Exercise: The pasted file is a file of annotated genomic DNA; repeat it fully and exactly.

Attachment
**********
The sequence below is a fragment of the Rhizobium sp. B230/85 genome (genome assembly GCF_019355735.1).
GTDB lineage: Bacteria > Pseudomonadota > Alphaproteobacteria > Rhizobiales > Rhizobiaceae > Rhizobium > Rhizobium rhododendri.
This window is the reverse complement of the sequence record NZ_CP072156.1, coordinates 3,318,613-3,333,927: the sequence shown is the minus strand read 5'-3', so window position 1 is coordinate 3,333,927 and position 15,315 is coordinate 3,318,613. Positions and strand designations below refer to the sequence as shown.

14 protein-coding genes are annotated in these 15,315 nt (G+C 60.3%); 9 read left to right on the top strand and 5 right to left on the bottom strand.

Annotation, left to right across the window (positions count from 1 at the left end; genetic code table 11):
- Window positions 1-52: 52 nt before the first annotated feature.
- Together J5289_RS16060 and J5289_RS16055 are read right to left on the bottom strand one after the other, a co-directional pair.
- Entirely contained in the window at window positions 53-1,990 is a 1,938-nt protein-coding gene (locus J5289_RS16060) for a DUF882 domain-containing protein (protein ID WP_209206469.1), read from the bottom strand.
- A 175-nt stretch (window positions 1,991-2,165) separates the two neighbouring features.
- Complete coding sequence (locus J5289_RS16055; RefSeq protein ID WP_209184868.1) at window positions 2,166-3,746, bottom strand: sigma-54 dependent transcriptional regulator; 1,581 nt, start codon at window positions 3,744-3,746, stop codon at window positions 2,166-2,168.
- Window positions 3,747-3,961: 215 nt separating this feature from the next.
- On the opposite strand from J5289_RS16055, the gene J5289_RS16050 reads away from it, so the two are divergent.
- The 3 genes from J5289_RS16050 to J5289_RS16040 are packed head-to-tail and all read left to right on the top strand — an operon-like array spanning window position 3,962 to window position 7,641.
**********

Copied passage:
The sequence below is a fragment of the Rhizobium sp. B230/85 genome (genome assembly GCF_019355735.1).
GTDB lineage: Bacteria > Pseudomonadota > Alphaproteobacteria > Rhizobiales > Rhizobiaceae > Rhizobium > Rhizobium rhododendri.
This window is the reverse complement of the sequence record NZ_CP072156.1, coordinates 3,318,613-3,333,927: the sequence shown is the minus strand read 5'-3', so window position 1 is coordinate 3,333,927 and position 15,315 is coordinate 3,318,613. Positions and strand designations below refer to the sequence as shown.

14 protein-coding genes are annotated in these 15,315 nt (G+C 60.3%); 9 read left to right on the top strand and 5 right to left on the bottom strand.

Annotation, left to right across the window (positions count from 1 at the left end; genetic code table 11):
- Window positions 1-52: 52 nt before the first annotated feature.
- Together J5289_RS16060 and J5289_RS16055 are read right to left on the bottom strand one after the other, a co-directional pair.
- Entirely contained in the window at window positions 53-1,990 is a 1,938-nt protein-coding gene (locus J5289_RS16060) for a DUF882 domain-containing protein (protein ID WP_209206469.1), read from the bottom strand.
- A 175-nt stretch (window positions 1,991-2,165) separates the two neighbouring features.
- Complete coding sequence (locus J5289_RS16055; RefSeq protein ID WP_209184868.1) at window positions 2,166-3,746, bottom strand: sigma-54 dependent transcriptional regulator; 1,581 nt, start codon at window positions 3,744-3,746, stop codon at window positions 2,166-2,168.
- Window positions 3,747-3,961: 215 nt separating this feature from the next.
- On the opposite strand from J5289_RS16055, the gene J5289_RS16050 reads away from it, so the two are divergent.
- The 3 genes from J5289_RS16050 to J5289_RS16040 are packed head-to-tail and all read left to right on the top strand — an operon-like array spanning window position 3,962 to window position 7,641.